Green Hills Literary Lantern

 

 

 

Toothmarks 

 

The first time Peggy saw Abby was in a photo. It was a glam shot by a professional photographer—her head cocked knowingly, her eyes pleading, her muscular form surrounded, absurdly, by tulle and silk.

The photo shoot had been donated, and Abby’s image was one of a set—all forlorn pit bull mixes in the dog pound—a last-ditch effort to avoid their execution. For Peggy and her wife Irene, the adoption was a desperate move to comfort their only child, a hostile, grunting teenager who had never said he needed comforting. In fact, he’d stopped speaking with them altogether. But the gorgeous dog’s insistent tongue, her affection and volatility, somehow struck Peggy as a balancing counterweight. She’d never owned a dog.

The gangly teenager permitted Abby to pin him to the corner of the sectional sofa, a place in the house he’d occupied through much of his childhood but in recent years had vacated. Jacob caressed the velvety fur on the loose skin of her neck. Abby nuzzled his armpit, his ear, his chin. She sighed and lay her head dramatically upon his shoulder. Peggy found she couldn’t swallow. To see her son’s tenderness and the joy on his face again—her trachea twisted, tugged on her lungs, and ached.

The first time Abby bit a human, Peggy and Irene were 350 miles away, taking a break from their lives. Spring break, actually. Peggy was a college instructor, and her spring break didn’t align with their son’s. Her parents lived in a distant state, but they recognized how worn down she was with anxiety about the teenager. Jacob wasn’t any more emotionally forthcoming with them, but he’d never threatened them or cursed them overtly, so they offered to stay with him and the dog so the mothers could get away and replenish their souls with bike rides and kayaking—adventures they would not be able to have with the dog.

The grandparents were in their seventies, but spry. They took Abby sightseeing as they explored the city’s landmarks, and she growled and lunged at a jogger in a park, which embarrassed them. She always seemed to have more energy than they could use up, so when they walked down to the local market to buy food, they brought her with them. The sidewalk wasn’t crowded, but a worker was standing at the base of a ladder, holding a plastic tub of spackle, discussing the job.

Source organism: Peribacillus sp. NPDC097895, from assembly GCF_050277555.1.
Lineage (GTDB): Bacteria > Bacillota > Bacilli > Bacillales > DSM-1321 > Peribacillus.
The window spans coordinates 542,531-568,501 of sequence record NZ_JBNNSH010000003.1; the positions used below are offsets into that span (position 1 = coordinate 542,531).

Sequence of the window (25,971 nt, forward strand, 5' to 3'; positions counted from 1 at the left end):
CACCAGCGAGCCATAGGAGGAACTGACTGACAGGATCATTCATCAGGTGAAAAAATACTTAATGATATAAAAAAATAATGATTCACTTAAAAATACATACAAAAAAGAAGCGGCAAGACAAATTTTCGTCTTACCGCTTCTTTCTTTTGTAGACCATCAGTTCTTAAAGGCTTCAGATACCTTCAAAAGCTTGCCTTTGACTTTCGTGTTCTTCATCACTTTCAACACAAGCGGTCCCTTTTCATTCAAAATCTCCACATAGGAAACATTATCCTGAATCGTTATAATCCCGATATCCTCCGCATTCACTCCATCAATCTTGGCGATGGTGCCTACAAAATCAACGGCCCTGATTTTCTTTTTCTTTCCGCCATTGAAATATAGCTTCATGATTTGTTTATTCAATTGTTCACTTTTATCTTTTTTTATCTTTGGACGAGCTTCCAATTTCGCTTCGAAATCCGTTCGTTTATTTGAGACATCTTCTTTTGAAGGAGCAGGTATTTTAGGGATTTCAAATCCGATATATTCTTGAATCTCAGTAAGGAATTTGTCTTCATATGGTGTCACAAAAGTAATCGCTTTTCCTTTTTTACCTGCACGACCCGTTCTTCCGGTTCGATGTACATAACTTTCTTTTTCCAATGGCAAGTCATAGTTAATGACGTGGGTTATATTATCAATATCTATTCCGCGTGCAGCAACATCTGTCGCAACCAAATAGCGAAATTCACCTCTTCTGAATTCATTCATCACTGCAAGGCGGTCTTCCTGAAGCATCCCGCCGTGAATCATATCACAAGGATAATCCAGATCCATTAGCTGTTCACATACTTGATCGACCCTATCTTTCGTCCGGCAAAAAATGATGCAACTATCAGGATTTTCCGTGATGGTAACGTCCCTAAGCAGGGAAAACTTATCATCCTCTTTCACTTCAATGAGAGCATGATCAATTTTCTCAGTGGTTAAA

The grandfather had the leash. He didn’t see it coming. Abby darted in front of him, snarling, and attacked the man’s leg. The grandfather held the leash, but fell to the ground. He pulled her away, horrified, rushed back to the house, shut her into the garage, and returned to the scene. The man lifted his canvas work pants to reveal the bloodied calf. It wasn’t serious enough to seek medical attention, he said, but she had broken the skin. His accented English led them to wonder if his reluctance to seek care was influenced by his immigration status. The grandparents tossed the ball around the postage-stamp-sized, fenced backyard after that. They waited until Peggy and Irene returned from vacation to tell them about the bite, and that they would never dog-sit for Abby again. As they explained their decision, Abby, twice as large as your average lapdog, lay across Jacob’s lap, and he scratched her scruff with vigorous affection.

The second time, a man was lying on the ground in a park, beside a picnic table, perhaps sleeping off his inebriation. Abby and her dog friend had run freely in this park before, chasing and tussling, and it had been vacant—until today. Abby caught the dog Frisbee, saw the man up the hill, and beelined toward him. Irene ran after, and when she arrived, Abby was several feet away from him, barking. Standing now, he held his thigh and gestured menacingly at the dog. “He bit me!” the man spit out as Irene attached the leash and reprimanded Abby. She apologized, and he fumed. “Get him out of here.” Irene complied.